Residents in the Fairmount area could see taller apartment buildings after Salem city councilors and the neighborhood association reached a compromise to balance the city’s climate goals with a desire to preserve the historical look of the area.
The change to local planning rules is a victory for Councilor Linda Nishioka, who brought a proposal back to the city council following months of conversations with neighbors and frequent questions to the city planning department. Nishioka said the compromise would allow for more development of badly-needed housing while hearing residents’ concerns.
On Monday, the Salem City Council agreed, unanimously passing her motion that eliminated three of five overlay zones in the South Central Association of Neighbors which had prohibited buildings taller than 35 feet.
The change allows for several additional stories to be built in some areas. Building height limits will increase by 10 feet in the two zones that were retained, enough for an additional story.
One of the zones is a few blocks west of Bush’s Pasture Park, and the others are near Pioneer Cemetery.
Evan West, vice-chair of the neighborhood association, said he had been hopeful for that outcome.
“I think the testimony from neighbors was heard by the city council, and that’s really greatly appreciated. What was passed was good in a lot of ways, it was common sense planning and zoning regulation that promotes a huge variety of goals that are shared by the city and by neighbors and all of the parties who have a stake in it, really,” he said.
In November, the city council began the process to remove five special zones, called overlay zones, which were implemented in the SCAN neighborhood in the 1980s to preserve the feel of the historic neighborhood. The zones limited the maximum height of buildings to 35 feet, less than the 55 to 70 feet allowed in the rest of the city.
Their removal was intended to encourage denser, mixed-use housing.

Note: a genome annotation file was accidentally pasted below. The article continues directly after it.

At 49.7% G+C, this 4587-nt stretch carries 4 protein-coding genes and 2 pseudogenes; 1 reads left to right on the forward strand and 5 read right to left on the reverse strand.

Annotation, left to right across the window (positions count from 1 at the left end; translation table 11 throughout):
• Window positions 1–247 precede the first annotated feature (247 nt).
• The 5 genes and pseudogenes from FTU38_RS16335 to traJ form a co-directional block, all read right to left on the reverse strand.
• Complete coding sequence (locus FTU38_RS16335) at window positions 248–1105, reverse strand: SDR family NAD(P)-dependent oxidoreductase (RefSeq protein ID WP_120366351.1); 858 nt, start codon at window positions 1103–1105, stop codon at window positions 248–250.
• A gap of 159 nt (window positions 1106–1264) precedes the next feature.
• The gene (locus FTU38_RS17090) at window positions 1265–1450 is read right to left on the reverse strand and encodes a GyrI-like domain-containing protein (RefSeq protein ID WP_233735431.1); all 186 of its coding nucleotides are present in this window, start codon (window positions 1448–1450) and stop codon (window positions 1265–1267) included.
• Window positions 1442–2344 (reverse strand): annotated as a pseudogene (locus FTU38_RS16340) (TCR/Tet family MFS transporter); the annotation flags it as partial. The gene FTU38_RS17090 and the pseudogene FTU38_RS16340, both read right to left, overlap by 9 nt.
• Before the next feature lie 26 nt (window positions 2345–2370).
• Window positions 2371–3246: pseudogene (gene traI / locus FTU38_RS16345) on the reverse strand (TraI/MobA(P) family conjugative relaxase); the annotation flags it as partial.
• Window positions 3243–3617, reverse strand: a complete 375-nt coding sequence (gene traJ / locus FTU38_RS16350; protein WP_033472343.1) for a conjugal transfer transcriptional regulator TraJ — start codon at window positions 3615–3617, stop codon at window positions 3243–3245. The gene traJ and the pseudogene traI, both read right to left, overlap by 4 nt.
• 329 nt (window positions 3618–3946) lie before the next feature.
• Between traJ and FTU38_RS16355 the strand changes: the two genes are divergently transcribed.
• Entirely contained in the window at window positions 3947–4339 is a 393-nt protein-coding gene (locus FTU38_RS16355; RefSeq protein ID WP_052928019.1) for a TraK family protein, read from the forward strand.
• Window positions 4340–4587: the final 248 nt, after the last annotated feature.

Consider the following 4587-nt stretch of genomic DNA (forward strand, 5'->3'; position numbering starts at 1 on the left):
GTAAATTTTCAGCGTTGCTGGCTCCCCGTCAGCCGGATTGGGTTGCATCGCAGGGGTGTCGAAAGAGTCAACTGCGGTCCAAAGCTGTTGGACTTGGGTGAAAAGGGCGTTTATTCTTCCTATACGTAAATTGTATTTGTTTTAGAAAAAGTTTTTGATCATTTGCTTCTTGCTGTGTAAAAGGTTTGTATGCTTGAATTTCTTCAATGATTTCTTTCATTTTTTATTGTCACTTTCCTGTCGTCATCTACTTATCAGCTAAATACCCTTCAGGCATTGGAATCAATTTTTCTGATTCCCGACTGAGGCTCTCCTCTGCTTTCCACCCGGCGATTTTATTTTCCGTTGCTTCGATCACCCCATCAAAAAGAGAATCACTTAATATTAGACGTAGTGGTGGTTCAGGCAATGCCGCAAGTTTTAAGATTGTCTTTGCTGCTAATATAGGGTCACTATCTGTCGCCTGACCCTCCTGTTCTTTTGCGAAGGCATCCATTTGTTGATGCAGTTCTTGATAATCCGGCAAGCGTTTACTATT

All five of the overlay zones were in Nishioka’s ward.
Nishioka supported the original proposal to eliminate the zones, but as a resident of the neighborhood began to question its impact on the feel of the neighborhood. The neighborhood association was adamantly opposed to it, she said.
“They really wanted me to be hard-nosed and say ‘Nope. Keep all overlays, all at 35 feet,” she said. “So that became a struggle for me because again, trying to balance what there is for the needs of Salem, but also respect what the residents wanted to keep.”
The council addressed the motion in June, hearing nearly two hours of information and public testimony before narrowly rejecting the ordinance to remove the zones, meaning existing building limits would remain. Those in favor said it was an issue of equality, with each neighborhood needing to adapt to a growing population, while those opposed echoed public commenters’ perspective that zoning changes should not be one-size-fits all.
After the vote, Phillips put forward a motion to reconsider the topic at the Sept. 25 meeting.
Nishioka spent the months between seeking a compromise that both the neighborhood and the council would accept. The council had rejected her first idea to raise all building limits to 45 feet, the equivalent of a three or four story building.
She met with SCAN’s planning team, and also looked into the possibility of a National Historic registration in the Superior-Rural zone, which would limit heights to 45 feet. She determined that would take too long and be too costly.
She also wanted to preserve the historic nature of the overlay zone on South Saginaw Street, which could have seen 65 foot buildings if it were removed.
In her research, she found that the majority of Oxford-Hoyt, on the east side of Southeast Commercial Street, would retain a 35 foot building height limit even if the overlay zones were removed, due to setbacks for being near homes.